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History (1991): 4mm DAT Will Overtake 8mm in 1991

Unit shipments of first one to be 169,000 vs. 127,200 for second one

Shipments of DAT tape drives used in data processing will overtake longer-established 8mm products in 1991, “declares Robert C. Abraham and Raymond C. Freeman, Jr., authors of the 3-volume Freeman Report: Computer Tape Outlook (232 pages, $1,695), from Freeman Associates (Santa Barbara, CA).

They predict 1991 unit shipments of DAT data tape drives will be 169,000 – up 157% over 1990 shipments of 65,800 drives – vs. 127,200 8mm drives, which increased 27% over 1990 shipments of 100,200 units.

Revenue for the lower-priced DAT drives will be only 84% of 8mm revenue in 1991, but will surpass 8mm revenue in 1992 and remain ahead thereafter.

WW market demand for computer tape drives utilizing helical scan technology will exceed $957 million at OEM price levels in 1996, a 27% annual growth rate from the $231 million value of the 1990 market.

Three types of helical scan tape drives are analyzed and forecast: DAT, 8-mm, and VHS.

Among the key findings in the report are:
* DAT and 8mm drives used for data recording will share the lead in this fast growing market, accounting for more than 98% of helical scan revenue each year through 1996. VHS-based drives will be limited to specialized, high-performance applications.
* DAT drives, now providing up to 2GB of storage capacity in 3.5-inch packages, have wide user appeal due to compact, low-cost media and the ability eventually to provide up to 10GB in the 3.5-inch form factor through the use of data compression techniques and metal film tape. “DAT drives are starting to win competitions over quarter-inch cartridge and 8mm drives and will be used by a number of major system manufacturers, so far including DEC and Hewlett-Packard, ” Abraham states. “Others are still evaluating DAT.
* Shipments of DAT drives will grow from 65,800 units in 1990 to 875,000 in 1996, a 54% annual growth rate. Declining prices will limit compound revenue growth to 43% over this same period, from $70 million in 1990 to $612 million in 1996. A highly competitive market environment has already emerged, with many of the DAT manufacturers jockeying for market position with second-gen products.
* 8mm drives continued their steady market penetration, gaining coveted endorsement by IBM in the AS/400 mid-range, RISC/6000 workstation, and high-end PS/2 systems according to Freeman. “This class of drives will remain popular choice in networked desktop systems and workstations which utilize high capacity HDD drives,” he states. “Automated media libraries will enhance their appeal.”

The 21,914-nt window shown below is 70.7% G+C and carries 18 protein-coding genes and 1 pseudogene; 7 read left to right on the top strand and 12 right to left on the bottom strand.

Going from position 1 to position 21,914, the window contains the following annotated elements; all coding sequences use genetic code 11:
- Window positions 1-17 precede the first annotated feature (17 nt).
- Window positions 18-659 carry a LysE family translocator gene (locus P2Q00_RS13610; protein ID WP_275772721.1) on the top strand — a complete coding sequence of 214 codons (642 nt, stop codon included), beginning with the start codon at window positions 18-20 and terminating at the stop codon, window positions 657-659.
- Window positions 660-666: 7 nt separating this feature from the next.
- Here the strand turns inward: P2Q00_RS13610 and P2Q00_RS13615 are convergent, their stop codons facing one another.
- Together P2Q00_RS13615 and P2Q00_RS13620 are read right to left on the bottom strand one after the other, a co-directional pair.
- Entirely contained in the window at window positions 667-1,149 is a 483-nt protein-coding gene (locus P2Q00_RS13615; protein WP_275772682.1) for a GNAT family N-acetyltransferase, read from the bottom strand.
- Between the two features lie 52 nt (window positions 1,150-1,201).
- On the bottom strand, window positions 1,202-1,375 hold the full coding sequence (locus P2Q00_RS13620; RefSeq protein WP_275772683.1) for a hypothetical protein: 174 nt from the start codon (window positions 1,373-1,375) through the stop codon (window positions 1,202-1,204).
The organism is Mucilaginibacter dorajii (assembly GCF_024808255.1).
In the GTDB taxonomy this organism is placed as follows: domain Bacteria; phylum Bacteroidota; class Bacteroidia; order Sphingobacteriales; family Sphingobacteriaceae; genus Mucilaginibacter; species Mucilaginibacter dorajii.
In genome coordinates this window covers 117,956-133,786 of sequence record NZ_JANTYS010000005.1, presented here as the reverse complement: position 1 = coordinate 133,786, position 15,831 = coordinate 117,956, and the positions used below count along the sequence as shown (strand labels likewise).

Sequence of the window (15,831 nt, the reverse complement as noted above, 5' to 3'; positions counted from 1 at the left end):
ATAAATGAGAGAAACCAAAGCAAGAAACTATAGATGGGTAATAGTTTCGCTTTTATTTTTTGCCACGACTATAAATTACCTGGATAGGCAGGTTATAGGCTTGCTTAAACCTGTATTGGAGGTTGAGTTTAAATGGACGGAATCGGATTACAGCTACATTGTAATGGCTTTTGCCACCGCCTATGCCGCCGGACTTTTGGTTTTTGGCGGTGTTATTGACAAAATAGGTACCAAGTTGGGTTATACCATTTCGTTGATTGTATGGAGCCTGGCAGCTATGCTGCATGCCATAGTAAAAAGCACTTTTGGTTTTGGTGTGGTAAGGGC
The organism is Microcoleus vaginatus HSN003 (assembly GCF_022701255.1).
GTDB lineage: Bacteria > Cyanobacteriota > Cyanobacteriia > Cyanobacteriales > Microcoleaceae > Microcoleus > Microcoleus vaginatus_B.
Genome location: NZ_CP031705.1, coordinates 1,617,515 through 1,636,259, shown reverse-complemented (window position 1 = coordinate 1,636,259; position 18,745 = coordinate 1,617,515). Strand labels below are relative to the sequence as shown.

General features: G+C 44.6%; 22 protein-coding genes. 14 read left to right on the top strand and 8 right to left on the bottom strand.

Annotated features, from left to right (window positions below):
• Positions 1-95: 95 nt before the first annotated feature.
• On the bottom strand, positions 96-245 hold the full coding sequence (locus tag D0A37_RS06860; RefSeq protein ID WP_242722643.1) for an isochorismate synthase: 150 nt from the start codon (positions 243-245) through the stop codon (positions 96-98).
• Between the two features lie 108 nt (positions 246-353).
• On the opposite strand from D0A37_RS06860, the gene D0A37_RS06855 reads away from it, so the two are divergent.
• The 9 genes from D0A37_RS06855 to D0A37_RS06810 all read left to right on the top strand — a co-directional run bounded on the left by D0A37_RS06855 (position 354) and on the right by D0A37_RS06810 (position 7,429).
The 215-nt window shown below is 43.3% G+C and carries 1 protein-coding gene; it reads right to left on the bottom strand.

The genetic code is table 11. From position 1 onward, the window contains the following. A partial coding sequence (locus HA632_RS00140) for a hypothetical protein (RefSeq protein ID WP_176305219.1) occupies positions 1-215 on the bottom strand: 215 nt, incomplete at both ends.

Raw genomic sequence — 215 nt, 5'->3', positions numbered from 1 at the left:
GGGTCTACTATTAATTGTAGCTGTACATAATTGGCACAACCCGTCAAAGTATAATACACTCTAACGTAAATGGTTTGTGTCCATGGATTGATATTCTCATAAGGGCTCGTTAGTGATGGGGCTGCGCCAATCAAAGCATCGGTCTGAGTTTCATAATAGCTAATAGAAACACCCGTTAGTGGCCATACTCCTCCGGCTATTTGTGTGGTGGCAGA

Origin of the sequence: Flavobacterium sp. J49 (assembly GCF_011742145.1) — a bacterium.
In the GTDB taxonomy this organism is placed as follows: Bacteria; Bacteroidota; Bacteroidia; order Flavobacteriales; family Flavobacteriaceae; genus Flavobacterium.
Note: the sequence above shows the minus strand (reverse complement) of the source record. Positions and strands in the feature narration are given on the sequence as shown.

* Shipments of 8mm devices will rise from 100,200 units in 1990 to 228,000 in 1996, a 15% annual growth rate. Revenue growth for 8mm drives will be at an annual rate of 13%, growing from $157 million in 1990 to $331 million in 1996. 8mm drives with 5GB of storage capacity in a 5.25-inch package have the highest storage capacity of any small form factor tape drive. Drives with data compression capability have been announced for 1991 delivery. Increased shipments of high capacity disk drives and the increased use of color graphics fueling demand for high-capacity small-form-factor tape drives such as OAT and 8mm products, according to the report.

A total of 22 companies are identified which have announced helical scan drives or are believed to be developing such products. Of the 22 manufacturers, 19 are involved in DAT products, 2 with 8mm products, and 1 with VHS products. Specs are given for 51 models of tape drives currently offered by 19 manufacturers; 20 offerings from 8 media makers are also listed.

History Freeman 4mm 8mm F1

History Freeman 4mm 8mm F2
History Freeman 4mm 8mm F3
History Freeman 4mm 8mm F4

This article is an abstract of news published on the former paper version of Computer Data Storage Newsletter on issue 44, published on September 1991.